The native compilation option in Oracle9i allows you to convert internal stored packages and procedures into compiled shared C libraries on the host server. This native compilation can reduce code execution time by up to a factor of four. The packages and procedures are compiled as native C routines and linked into the Oracle code. This new option in Oracle9i is most effective for computational intensive PL/SQL and shouldn’t be used for PL/SQL that does a great deal of SQL execution.

To speed up one or more procedures using this technique follow this procedure:
Update the supplied makefile and enter the appropriate paths and other values for your system. The path of this makefile is:

     $ORACLE_HOME/plsql/spnc_makefile.mk.          

Use the ALTER SYSTEM or alter session command, or update your initialization file, to set the parameter PLSQL_COMPILER_FLAGS to include the value NATIVE. The default setting includes the value INTERPRETED, and you must remove this keyword from the parameter value.

Compile one or more procedures, using one of these methods:

  • Use the ALTER PROCEDURE or ALTER PACKAGE command to recompile the procedure or the entire package.
  • Drop the procedure and create it again.
  • Use CREATE OR REPLACE to recompile the procedure.
  • Run one of the SQL*Plus scripts that sets up a set of Oracle-supplied packages.
  • Create a database using a preconfigured initialization file with PLSQL_COMPILER_FLAGS=NATIVE.
  • During database creation, the UTLIRP script is run to compile all the Oracle-supplied packages.

To be sure that the process worked, you can query the data dictionary to see that a procedure is compiled for native execution. To check whether an existing procedure is compiled for native execution or not, you can query the data dictionary views USER_STORED_SETTINGS, DBA_STORED_SETTINGS, and ALL_STORED_SETTINGS. For example, to check the status of the procedure MY_PROC, you could enter:

SELECT param_value FROM user_stored_settings WHERE
  param_name = 'PLSQL_COMPILER_FLAGS'
  and object_name = 'MY_PROC';

The PARAM_VALUE column has a value of NATIVE for procedures that are compiled for native execution, and INTERPRETED otherwise.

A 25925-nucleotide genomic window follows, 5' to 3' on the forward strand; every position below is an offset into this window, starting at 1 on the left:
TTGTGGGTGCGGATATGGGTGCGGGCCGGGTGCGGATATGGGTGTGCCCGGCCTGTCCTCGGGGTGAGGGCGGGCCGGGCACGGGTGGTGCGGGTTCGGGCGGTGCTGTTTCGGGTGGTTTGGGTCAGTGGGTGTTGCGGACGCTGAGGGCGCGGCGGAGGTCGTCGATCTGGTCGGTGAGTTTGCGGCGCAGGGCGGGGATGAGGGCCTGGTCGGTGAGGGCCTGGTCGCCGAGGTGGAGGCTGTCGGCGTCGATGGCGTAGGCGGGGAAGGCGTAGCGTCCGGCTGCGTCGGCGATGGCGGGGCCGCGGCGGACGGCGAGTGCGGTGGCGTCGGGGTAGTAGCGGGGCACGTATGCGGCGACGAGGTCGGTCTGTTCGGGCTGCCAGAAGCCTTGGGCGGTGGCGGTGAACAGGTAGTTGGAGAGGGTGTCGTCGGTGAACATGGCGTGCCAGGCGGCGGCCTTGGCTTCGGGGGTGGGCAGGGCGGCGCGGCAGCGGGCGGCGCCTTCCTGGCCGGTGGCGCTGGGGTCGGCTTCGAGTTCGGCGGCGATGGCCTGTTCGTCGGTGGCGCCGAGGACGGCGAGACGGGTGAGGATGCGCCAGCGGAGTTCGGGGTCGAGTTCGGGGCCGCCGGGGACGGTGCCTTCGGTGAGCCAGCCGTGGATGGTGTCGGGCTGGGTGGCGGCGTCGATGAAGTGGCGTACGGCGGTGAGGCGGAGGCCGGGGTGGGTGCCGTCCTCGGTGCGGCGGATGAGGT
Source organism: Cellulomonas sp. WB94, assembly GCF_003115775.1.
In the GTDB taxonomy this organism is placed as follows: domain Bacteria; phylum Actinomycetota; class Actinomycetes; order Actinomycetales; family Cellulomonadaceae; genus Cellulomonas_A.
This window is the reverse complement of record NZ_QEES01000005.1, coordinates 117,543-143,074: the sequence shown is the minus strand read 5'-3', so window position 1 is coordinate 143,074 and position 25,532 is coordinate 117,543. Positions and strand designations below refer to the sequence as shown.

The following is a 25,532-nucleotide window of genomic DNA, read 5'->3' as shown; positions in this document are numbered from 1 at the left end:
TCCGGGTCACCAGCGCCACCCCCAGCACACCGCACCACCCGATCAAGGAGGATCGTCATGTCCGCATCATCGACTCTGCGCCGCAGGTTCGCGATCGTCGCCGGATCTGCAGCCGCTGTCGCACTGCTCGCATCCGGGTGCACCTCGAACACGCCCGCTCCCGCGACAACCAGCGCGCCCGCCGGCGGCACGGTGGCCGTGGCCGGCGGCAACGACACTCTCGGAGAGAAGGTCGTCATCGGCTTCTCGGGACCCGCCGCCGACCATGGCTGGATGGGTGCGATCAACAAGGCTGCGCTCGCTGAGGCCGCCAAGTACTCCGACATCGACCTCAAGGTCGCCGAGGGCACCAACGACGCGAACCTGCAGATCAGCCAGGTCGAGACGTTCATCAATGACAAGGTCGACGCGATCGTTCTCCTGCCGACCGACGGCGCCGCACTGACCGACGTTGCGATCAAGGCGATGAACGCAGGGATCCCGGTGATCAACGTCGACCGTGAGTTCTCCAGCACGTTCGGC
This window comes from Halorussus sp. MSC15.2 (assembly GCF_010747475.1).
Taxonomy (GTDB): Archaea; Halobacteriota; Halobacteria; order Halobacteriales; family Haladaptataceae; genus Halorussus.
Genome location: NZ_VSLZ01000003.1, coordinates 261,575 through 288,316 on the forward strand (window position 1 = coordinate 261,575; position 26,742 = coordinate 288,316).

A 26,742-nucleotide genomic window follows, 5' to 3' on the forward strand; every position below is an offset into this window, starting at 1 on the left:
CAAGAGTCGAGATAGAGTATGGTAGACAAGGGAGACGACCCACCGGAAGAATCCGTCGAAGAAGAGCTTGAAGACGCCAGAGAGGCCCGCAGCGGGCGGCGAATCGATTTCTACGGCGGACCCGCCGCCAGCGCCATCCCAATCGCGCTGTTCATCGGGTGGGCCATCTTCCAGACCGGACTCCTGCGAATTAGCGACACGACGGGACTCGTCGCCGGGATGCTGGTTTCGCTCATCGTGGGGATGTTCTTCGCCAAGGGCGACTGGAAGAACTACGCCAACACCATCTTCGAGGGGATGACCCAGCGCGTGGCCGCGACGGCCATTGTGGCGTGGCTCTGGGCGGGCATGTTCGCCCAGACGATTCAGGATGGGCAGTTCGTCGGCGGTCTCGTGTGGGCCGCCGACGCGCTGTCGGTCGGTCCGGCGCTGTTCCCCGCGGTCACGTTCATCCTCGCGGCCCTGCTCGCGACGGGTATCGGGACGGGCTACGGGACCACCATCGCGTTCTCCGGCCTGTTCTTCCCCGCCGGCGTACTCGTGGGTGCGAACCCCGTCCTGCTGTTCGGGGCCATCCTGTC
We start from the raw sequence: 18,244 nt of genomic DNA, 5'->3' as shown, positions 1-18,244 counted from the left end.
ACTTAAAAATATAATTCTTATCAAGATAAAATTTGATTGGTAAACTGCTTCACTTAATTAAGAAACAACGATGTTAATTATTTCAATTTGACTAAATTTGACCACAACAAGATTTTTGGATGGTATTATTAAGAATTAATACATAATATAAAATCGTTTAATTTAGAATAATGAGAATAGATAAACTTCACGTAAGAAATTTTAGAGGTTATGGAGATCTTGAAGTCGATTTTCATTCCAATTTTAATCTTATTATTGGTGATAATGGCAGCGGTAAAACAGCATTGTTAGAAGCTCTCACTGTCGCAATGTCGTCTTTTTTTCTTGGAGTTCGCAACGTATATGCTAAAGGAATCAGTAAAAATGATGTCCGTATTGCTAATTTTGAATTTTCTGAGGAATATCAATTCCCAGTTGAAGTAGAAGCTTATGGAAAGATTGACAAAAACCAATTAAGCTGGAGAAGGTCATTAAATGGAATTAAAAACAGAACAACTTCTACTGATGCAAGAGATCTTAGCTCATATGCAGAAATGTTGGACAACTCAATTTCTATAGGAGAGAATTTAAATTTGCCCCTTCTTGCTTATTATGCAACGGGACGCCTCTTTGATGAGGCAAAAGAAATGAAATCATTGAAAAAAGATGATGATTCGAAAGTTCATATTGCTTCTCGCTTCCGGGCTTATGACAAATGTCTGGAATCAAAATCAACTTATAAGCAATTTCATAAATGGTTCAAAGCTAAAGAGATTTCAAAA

After the procedures are compiled and turned into shared libraries, they are automatically linked into the Oracle process. You do not need to restart the database, or move the shared libraries to a different location. You can call back and forth between stored procedures, whether they are all compiled in the default way (interpreted), all compiled for native execution, or a mixture of both.

Because the PLSQL_COMPILER_FLAGS setting is stored inside the library unit for each procedure, procedures compiled for native execution are compiled the same way when the procedure is recompiled automatically after being invalidated, such as when a table that it depends on is recreated.

You can control the behavior of PL/SQL native compilation through the ALTER SYSTEM or alter session commands or by setting or changing these parameters in the initialization file:

  • PLSQL_COMPILER_FLAGS
  • PLSQL_NATIVE_LIBRARY_DIR (cannot be set by alter session for security reasons)
  • PLSQL_NATIVE_LIBRARY_SUBDIR_COUNT
  • PLSQL_NATIVE_MAKE_UTILITY
  • PLSQL_NATIVE_MAKE_FILE_NAME

An example of compiling a PL/SQL Procedure for Native Execution is shown in Figure 3.

connect scott/tiger;
set serveroutput on;
alter session set plsql_native_library_dir='/home/orauser/lib';
alter session set plsql_native_make_utility='gmake';
alter session set plsql_native_make_file_name='/home/orauser/spnc_makefile.mk';
alter session set plsql_compiler_flags='NATIVE';
create or replace procedure hello_native_compilation
as
begin
  dbms_output.put_line('Hello world');
  select sysdate from dual;
end;

Figure 3: Example use of Native Compilation

As the procedure is compiled, you see the various compilation and link commands being executed. The procedure is immediately available to call, and runs as a shared library directly within the Oracle process.

Limitations of Native Compilation

When a package specification is compiled for native execution, the corresponding body should be compiled using the same settings.
The Oracle provided debugging tools for PL/SQL do not handle procedures compiled for native execution.

When many procedures and packages (typically, over 5000) are compiled for native execution, having a large number of shared objects in a single directory might affect system performance. In this case, you can have the DBA set the initialization parameter PLSQL_NATIVE_LIBRARY_SUBDIR_COUNT in the initialization file before creating the database or compiling the PL/SQL packages or procedures. Set this parameter to a value that makes sense for your environment and operating system, Oracle suggests 1000 but this seems like overkill to me. Once the parameter is set and the DB restarted, create subdirectories underneath the directory specified in the PLSQL_NATIVE_LIBRARY_DIR parameter. The subdirectories must be named d0, d1, d2 ... d999, up to the value specified for the subdirectory count. When the procedures are compiled for native execution, the DLLs will be automatically distributed among these subdirectories by the PL/SQL compiler.

--